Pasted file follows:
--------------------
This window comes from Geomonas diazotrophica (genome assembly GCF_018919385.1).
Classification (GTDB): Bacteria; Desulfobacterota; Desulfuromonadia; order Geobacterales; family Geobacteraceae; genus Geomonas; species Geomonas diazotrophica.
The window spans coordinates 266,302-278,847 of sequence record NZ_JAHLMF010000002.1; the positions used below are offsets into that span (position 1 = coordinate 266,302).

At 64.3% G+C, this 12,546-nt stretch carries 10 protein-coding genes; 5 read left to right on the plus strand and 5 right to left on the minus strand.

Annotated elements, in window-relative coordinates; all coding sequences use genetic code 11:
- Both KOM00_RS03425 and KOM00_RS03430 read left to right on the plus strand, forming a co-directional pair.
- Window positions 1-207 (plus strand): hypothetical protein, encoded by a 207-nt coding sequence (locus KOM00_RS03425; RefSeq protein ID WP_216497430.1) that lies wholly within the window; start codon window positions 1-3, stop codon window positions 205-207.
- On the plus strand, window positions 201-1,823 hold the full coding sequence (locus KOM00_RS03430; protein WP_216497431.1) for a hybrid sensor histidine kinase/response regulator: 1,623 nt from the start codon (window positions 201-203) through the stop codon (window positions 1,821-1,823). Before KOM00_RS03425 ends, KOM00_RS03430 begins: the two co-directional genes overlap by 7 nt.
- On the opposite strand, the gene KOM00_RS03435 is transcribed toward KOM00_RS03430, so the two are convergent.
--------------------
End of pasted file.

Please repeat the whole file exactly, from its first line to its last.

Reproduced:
This window comes from Geomonas diazotrophica (genome assembly GCF_018919385.1).
Classification (GTDB): Bacteria; Desulfobacterota; Desulfuromonadia; order Geobacterales; family Geobacteraceae; genus Geomonas; species Geomonas diazotrophica.
The window spans coordinates 266,302-278,847 of sequence record NZ_JAHLMF010000002.1; the positions used below are offsets into that span (position 1 = coordinate 266,302).

At 64.3% G+C, this 12,546-nt stretch carries 10 protein-coding genes; 5 read left to right on the plus strand and 5 right to left on the minus strand.

Annotated elements, in window-relative coordinates; all coding sequences use genetic code 11:
- Both KOM00_RS03425 and KOM00_RS03430 read left to right on the plus strand, forming a co-directional pair.
- Window positions 1-207 (plus strand): hypothetical protein, encoded by a 207-nt coding sequence (locus KOM00_RS03425; RefSeq protein ID WP_216497430.1) that lies wholly within the window; start codon window positions 1-3, stop codon window positions 205-207.
- On the plus strand, window positions 201-1,823 hold the full coding sequence (locus KOM00_RS03430; protein WP_216497431.1) for a hybrid sensor histidine kinase/response regulator: 1,623 nt from the start codon (window positions 201-203) through the stop codon (window positions 1,821-1,823). Before KOM00_RS03425 ends, KOM00_RS03430 begins: the two co-directional genes overlap by 7 nt.
- On the opposite strand, the gene KOM00_RS03435 is transcribed toward KOM00_RS03430, so the two are convergent.